Many agencies have ride-along programs, which permit sworn agents and officers of other departments to participate with full police powers in enforcement duties. This is invariably done under the close supervision of local agency personnel, and usually requires waivers of some kind to be executed by the visiting agent. This particular type of program is a great opportunity for officers and agents to get an inside glimpse of the workings of an organization that is different from their own. For instance, it's great for small-town police officers to get an insider's view of large-city operations. Working within a division of a large operation can help that officer take all kinds of valuable information about teamwork and coordinated efforts back to his agency. Conversely, big-city officers can learn much about self-sufficiency from small-town police officers who work alone in rural areas where their nearest backup is twenty minutes to half an hour away.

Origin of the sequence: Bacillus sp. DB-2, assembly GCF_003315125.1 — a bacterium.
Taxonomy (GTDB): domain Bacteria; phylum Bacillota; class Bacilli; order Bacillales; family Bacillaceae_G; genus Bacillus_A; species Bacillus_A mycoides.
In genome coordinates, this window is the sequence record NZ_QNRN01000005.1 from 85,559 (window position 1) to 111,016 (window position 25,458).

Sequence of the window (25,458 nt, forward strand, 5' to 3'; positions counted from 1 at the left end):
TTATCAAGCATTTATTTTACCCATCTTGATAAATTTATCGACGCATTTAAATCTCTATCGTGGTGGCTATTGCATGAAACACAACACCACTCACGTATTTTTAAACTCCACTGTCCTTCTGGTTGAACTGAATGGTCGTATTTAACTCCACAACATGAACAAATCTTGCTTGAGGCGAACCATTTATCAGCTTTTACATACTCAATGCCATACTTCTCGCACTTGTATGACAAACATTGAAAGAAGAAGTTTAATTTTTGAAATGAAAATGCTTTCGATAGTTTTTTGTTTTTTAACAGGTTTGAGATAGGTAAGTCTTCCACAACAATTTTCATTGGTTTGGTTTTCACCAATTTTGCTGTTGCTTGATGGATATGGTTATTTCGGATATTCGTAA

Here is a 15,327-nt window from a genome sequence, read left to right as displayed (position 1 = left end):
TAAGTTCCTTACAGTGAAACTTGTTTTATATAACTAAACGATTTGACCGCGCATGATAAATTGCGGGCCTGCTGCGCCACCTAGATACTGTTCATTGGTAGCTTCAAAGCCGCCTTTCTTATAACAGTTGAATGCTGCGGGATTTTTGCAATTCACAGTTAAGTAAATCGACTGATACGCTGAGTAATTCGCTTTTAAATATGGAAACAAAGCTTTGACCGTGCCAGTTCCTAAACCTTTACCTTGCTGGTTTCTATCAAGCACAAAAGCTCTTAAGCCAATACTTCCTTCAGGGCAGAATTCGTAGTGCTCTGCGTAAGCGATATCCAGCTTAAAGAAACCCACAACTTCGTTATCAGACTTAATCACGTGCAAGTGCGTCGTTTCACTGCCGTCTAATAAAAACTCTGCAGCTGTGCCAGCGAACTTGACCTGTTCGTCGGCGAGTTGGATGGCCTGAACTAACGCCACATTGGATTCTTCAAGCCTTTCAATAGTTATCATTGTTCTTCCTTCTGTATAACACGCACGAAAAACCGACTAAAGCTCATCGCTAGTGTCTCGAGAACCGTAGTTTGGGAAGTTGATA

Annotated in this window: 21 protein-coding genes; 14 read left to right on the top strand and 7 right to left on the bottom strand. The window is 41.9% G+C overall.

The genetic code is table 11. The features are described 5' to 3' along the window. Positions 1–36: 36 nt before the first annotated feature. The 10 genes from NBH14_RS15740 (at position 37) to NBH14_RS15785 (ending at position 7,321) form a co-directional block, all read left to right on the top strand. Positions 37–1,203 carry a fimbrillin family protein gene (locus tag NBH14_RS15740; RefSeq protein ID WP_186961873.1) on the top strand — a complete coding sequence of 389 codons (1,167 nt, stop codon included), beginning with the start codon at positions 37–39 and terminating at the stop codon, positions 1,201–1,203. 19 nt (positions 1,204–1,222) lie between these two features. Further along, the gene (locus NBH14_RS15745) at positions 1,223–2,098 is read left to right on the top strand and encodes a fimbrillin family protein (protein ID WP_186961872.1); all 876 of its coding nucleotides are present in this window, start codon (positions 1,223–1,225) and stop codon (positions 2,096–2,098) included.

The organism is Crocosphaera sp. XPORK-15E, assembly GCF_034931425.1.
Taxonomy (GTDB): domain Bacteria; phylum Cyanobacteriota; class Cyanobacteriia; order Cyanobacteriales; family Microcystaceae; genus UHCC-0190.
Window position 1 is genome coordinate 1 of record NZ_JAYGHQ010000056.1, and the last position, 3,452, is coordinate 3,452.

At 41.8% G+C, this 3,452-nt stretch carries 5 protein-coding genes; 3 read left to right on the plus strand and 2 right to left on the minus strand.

Some departments, like the Metropolitan Police Department in Washington, DC, even have civilian ride-along programs that help citizens better understand the nature of police work and the value of the resource that is their local law enforcement agency. Naturally, a civilian ride-along is less intense than that offered to a law enforcement agent, but it does give them a brief taste of the job.